July 12, 1682 – Death of Jean Picard, first to give an exact measurement of the Earth's radius
French astronomer and priest who began his career as a disciple of Pierre Gassendi whom he helped with the observations of a solar eclipse on August 21, 1645 and lunar eclipses in 1646 and 1647.
In 1666, he became a member of the Académie Royale des Sciences, just after its founding, and from then on he devoted himself to working for the academy.
He introduced important changes that perfected many observational instruments, such as the design of a micrometer to measure the diameters of celestial objects such as the Sun, Moon, and planets. In 1667, he added a telescopic sight to the dial making it much more useful for observation.
In 1670, he made the first measurement of a meridian in France, between Sourdon and Malvoisine, giving a highly accurate measurement of the Earth's radius. The figure he offered was 6,327.9 km, when the current one is 6,357 km, which means that Picard was only wrong by a margin of 0.44%, compared to the current measurement.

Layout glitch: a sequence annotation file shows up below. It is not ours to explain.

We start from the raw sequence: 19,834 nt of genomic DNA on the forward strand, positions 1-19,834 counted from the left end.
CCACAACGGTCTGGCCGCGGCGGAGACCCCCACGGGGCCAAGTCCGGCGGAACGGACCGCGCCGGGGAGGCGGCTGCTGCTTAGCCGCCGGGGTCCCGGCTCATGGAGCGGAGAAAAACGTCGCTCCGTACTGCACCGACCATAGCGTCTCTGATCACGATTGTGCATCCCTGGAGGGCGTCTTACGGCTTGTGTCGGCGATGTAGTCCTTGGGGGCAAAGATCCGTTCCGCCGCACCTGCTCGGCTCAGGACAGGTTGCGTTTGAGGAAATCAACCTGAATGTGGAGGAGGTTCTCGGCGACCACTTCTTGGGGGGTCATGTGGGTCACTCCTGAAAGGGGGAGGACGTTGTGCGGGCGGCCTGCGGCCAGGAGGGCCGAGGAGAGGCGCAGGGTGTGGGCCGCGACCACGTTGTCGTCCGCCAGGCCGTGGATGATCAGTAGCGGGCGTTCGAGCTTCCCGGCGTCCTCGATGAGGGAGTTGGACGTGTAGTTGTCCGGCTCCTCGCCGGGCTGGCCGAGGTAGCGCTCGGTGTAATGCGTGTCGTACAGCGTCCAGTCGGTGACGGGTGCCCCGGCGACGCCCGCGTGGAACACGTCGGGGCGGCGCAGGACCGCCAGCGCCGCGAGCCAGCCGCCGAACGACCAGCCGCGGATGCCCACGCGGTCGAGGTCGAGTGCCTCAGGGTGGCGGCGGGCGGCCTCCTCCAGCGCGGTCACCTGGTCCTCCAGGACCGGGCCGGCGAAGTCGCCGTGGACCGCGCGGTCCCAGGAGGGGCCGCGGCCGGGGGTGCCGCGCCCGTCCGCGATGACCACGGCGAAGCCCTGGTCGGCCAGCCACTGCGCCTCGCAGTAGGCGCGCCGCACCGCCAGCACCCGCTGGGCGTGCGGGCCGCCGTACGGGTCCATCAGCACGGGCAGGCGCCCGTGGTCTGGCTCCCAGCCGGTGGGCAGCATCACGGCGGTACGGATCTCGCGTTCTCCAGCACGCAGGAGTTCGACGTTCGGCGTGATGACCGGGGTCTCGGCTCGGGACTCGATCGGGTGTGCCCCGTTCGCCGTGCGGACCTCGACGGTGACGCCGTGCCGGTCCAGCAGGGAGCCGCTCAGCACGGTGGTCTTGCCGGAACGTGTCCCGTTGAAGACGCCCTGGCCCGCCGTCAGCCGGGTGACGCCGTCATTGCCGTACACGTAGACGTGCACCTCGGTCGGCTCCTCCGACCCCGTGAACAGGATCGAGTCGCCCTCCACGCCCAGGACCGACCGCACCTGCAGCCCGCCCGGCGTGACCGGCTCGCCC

The techniques used for measurement led him to create a map of the Paris region and he joined a project to map France.
The calculation of the Earth's radius served as the basis for Newton, in 1684, to confirm the veracity of his universal law of gravitation.
In 1671, he traveled to the Tycho Brahe observatory (Sweden) to pinpoint its location so that Tycho's observations could be directly compared with others. During his stay, he works with Ole Rømer, observing eclipses of Jupiter's moon Io. He then returned to the Paris observatory (1673) and shortly after Ole Rømer moved to continue observing Jupiter's moons. It was from the data they both collected that Rømer was able to calculate the speed of light.
It is at the Paris observatory where he contributes to the discovery that the Earth is not a perfect sphere, but that it is flattened at the poles and participates in the measurement of the parallax of Mars.
If you want to know more about this scientist, click on the following link: Jean Picard
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